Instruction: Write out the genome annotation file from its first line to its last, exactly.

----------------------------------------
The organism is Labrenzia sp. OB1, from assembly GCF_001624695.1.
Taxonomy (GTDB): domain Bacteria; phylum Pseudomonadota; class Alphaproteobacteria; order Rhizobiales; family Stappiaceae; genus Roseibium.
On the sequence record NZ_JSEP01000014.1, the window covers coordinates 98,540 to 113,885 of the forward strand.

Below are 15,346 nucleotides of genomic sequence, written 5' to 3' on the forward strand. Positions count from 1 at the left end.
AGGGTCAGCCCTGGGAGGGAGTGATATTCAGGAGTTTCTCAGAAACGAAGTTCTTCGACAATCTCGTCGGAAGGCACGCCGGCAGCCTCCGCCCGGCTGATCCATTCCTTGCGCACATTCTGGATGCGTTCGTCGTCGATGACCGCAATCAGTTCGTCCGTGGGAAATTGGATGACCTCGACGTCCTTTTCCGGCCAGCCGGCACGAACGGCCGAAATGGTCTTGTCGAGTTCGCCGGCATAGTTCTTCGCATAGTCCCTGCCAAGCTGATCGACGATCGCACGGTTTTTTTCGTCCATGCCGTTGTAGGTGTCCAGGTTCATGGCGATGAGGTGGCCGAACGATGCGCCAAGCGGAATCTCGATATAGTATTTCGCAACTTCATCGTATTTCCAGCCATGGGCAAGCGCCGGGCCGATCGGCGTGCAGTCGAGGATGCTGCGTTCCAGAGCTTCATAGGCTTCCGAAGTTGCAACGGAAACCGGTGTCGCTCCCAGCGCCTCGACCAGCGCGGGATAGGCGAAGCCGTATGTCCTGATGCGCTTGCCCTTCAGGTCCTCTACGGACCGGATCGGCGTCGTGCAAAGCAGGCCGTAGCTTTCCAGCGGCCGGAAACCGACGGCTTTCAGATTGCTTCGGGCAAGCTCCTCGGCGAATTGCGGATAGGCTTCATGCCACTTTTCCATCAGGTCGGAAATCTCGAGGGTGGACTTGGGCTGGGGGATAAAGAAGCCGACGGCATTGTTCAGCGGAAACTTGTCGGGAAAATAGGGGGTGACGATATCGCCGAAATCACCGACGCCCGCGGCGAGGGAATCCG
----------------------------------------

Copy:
The organism is Labrenzia sp. OB1, from assembly GCF_001624695.1.
Taxonomy (GTDB): domain Bacteria; phylum Pseudomonadota; class Alphaproteobacteria; order Rhizobiales; family Stappiaceae; genus Roseibium.
On the sequence record NZ_JSEP01000014.1, the window covers coordinates 98,540 to 113,885 of the forward strand.

Below are 15,346 nucleotides of genomic sequence, written 5' to 3' on the forward strand. Positions count from 1 at the left end.
AGGGTCAGCCCTGGGAGGGAGTGATATTCAGGAGTTTCTCAGAAACGAAGTTCTTCGACAATCTCGTCGGAAGGCACGCCGGCAGCCTCCGCCCGGCTGATCCATTCCTTGCGCACATTCTGGATGCGTTCGTCGTCGATGACCGCAATCAGTTCGTCCGTGGGAAATTGGATGACCTCGACGTCCTTTTCCGGCCAGCCGGCACGAACGGCCGAAATGGTCTTGTCGAGTTCGCCGGCATAGTTCTTCGCATAGTCCCTGCCAAGCTGATCGACGATCGCACGGTTTTTTTCGTCCATGCCGTTGTAGGTGTCCAGGTTCATGGCGATGAGGTGGCCGAACGATGCGCCAAGCGGAATCTCGATATAGTATTTCGCAACTTCATCGTATTTCCAGCCATGGGCAAGCGCCGGGCCGATCGGCGTGCAGTCGAGGATGCTGCGTTCCAGAGCTTCATAGGCTTCCGAAGTTGCAACGGAAACCGGTGTCGCTCCCAGCGCCTCGACCAGCGCGGGATAGGCGAAGCCGTATGTCCTGATGCGCTTGCCCTTCAGGTCCTCTACGGACCGGATCGGCGTCGTGCAAAGCAGGCCGTAGCTTTCCAGCGGCCGGAAACCGACGGCTTTCAGATTGCTTCGGGCAAGCTCCTCGGCGAATTGCGGATAGGCTTCATGCCACTTTTCCATCAGGTCGGAAATCTCGAGGGTGGACTTGGGCTGGGGGATAAAGAAGCCGACGGCATTGTTCAGCGGAAACTTGTCGGGAAAATAGGGGGTGACGATATCGCCGAAATCACCGACGCCCGCGGCGAGGGAATCCG